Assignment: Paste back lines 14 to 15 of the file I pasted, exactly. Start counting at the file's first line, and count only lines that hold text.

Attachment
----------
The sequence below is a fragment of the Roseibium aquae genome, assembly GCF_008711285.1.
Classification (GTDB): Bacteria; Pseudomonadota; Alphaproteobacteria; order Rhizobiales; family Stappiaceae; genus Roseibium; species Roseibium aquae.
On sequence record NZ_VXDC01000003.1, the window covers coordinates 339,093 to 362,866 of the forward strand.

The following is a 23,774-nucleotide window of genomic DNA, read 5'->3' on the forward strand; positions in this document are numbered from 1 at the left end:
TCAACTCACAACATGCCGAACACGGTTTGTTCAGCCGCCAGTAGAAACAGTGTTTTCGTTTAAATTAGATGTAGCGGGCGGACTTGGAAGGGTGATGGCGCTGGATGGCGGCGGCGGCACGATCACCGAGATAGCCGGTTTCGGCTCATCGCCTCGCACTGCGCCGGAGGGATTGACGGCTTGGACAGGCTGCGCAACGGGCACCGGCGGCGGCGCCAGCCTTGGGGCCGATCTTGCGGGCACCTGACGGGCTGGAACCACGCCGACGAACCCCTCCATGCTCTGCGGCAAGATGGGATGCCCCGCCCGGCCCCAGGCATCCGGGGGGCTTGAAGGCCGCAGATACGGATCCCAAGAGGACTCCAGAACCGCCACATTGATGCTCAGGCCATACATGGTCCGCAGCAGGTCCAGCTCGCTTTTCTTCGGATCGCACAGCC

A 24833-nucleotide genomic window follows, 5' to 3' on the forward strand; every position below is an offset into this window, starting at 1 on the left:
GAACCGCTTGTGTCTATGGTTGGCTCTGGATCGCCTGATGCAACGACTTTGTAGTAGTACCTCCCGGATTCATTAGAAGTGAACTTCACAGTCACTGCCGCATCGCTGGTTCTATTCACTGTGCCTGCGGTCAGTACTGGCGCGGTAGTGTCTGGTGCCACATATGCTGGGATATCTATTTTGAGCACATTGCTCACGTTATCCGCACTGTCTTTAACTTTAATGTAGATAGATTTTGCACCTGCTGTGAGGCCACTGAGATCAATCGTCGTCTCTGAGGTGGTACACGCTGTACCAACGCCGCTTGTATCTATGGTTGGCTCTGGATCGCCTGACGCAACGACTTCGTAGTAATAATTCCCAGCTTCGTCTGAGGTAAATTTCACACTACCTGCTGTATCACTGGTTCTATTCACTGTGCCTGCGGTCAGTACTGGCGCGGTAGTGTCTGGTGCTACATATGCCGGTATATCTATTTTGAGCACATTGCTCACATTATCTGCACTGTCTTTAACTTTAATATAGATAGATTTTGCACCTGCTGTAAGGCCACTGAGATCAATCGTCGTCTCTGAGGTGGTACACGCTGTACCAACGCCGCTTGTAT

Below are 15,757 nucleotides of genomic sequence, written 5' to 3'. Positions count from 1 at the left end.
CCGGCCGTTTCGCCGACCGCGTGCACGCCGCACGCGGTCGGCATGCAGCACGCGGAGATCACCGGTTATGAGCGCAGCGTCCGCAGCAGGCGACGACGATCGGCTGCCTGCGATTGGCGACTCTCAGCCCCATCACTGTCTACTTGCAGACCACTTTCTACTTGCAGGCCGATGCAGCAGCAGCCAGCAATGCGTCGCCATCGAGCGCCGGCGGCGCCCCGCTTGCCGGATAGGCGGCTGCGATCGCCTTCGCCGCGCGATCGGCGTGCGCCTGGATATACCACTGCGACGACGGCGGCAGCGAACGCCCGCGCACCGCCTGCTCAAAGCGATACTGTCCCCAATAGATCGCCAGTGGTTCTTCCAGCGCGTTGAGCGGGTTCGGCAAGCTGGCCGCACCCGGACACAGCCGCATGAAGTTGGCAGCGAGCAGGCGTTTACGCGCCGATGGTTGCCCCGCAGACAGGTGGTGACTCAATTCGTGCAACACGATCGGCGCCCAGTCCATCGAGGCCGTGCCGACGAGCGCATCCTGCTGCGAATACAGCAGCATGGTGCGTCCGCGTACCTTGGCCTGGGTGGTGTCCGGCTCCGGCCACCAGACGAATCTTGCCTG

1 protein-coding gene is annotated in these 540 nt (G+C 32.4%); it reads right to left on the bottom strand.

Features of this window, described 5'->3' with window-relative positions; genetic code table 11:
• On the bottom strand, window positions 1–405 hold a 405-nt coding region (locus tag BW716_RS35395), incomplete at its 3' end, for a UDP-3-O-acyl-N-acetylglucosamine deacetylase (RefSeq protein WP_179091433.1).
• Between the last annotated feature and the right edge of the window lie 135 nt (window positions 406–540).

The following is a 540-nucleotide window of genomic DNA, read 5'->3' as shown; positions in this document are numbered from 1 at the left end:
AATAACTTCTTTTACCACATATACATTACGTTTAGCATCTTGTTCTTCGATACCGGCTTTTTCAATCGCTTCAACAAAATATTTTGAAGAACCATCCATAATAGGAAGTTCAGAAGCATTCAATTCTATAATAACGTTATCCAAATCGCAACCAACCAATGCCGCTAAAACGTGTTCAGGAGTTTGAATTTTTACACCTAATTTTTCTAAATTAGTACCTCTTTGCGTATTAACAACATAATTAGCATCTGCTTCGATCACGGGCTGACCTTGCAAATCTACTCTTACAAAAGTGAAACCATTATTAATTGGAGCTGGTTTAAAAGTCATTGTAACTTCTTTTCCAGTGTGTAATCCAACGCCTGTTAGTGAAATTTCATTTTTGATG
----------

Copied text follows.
The following is a 540-nucleotide window of genomic DNA, read 5'->3' as shown; positions in this document are numbered from 1 at the left end:
AATAACTTCTTTTACCACATATACATTACGTTTAGCATCTTGTTCTTCGATACCGGCTTTTTCAATCGCTTCAACAAAATATTTTGAAGAACCATCCATAATAGGAAGTTCAGAAGCATTCAATTCTATAATAACGTTATCCAAATCGCAACCAACCAATGCCGCTAAAACGTGTTCAGGAGTTTGAATTTTTACACCTAATTTTTCTAAATTAGTACCTCTTTGCGTATTAACAACATAATTAGCATCTGCTTCGATCACGGGCTGACCTTGCAAATCTACTCTTACAAAAGTGAAACCATTATTAATTGGAGCTGGTTTAAAAGTCATTGTAACTTCTTTTCCAGTGTGTAATCCAACGCCTGTTAGTGAAATTTCATTTTTGATG